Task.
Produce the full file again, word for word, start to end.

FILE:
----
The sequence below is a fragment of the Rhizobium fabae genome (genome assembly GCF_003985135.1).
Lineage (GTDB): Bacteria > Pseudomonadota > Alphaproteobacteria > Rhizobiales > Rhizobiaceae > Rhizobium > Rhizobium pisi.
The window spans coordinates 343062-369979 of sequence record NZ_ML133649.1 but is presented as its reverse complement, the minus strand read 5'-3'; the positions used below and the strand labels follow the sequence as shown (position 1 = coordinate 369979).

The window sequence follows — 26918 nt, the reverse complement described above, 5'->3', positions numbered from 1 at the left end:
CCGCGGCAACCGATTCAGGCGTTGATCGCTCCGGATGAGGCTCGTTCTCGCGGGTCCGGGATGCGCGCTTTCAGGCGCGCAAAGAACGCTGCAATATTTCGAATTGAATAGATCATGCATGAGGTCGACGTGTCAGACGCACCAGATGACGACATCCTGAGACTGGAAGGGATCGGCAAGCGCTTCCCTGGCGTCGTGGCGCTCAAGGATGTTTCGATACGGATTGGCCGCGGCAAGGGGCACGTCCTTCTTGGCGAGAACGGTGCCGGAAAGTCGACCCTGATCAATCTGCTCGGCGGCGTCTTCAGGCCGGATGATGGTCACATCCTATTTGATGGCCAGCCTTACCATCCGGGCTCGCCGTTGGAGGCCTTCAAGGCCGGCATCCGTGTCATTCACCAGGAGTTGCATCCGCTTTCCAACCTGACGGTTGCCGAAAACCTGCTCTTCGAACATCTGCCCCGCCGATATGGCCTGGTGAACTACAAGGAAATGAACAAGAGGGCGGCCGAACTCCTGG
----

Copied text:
The sequence below is a fragment of the Rhizobium fabae genome (genome assembly GCF_003985135.1).
Lineage (GTDB): Bacteria > Pseudomonadota > Alphaproteobacteria > Rhizobiales > Rhizobiaceae > Rhizobium > Rhizobium pisi.
The window spans coordinates 343062-369979 of sequence record NZ_ML133649.1 but is presented as its reverse complement, the minus strand read 5'-3'; the positions used below and the strand labels follow the sequence as shown (position 1 = coordinate 369979).

The window sequence follows — 26918 nt, the reverse complement described above, 5'->3', positions numbered from 1 at the left end:
CCGCGGCAACCGATTCAGGCGTTGATCGCTCCGGATGAGGCTCGTTCTCGCGGGTCCGGGATGCGCGCTTTCAGGCGCGCAAAGAACGCTGCAATATTTCGAATTGAATAGATCATGCATGAGGTCGACGTGTCAGACGCACCAGATGACGACATCCTGAGACTGGAAGGGATCGGCAAGCGCTTCCCTGGCGTCGTGGCGCTCAAGGATGTTTCGATACGGATTGGCCGCGGCAAGGGGCACGTCCTTCTTGGCGAGAACGGTGCCGGAAAGTCGACCCTGATCAATCTGCTCGGCGGCGTCTTCAGGCCGGATGATGGTCACATCCTATTTGATGGCCAGCCTTACCATCCGGGCTCGCCGTTGGAGGCCTTCAAGGCCGGCATCCGTGTCATTCACCAGGAGTTGCATCCGCTTTCCAACCTGACGGTTGCCGAAAACCTGCTCTTCGAACATCTGCCCCGCCGATATGGCCTGGTGAACTACAAGGAAATGAACAAGAGGGCGGCCGAACTCCTGG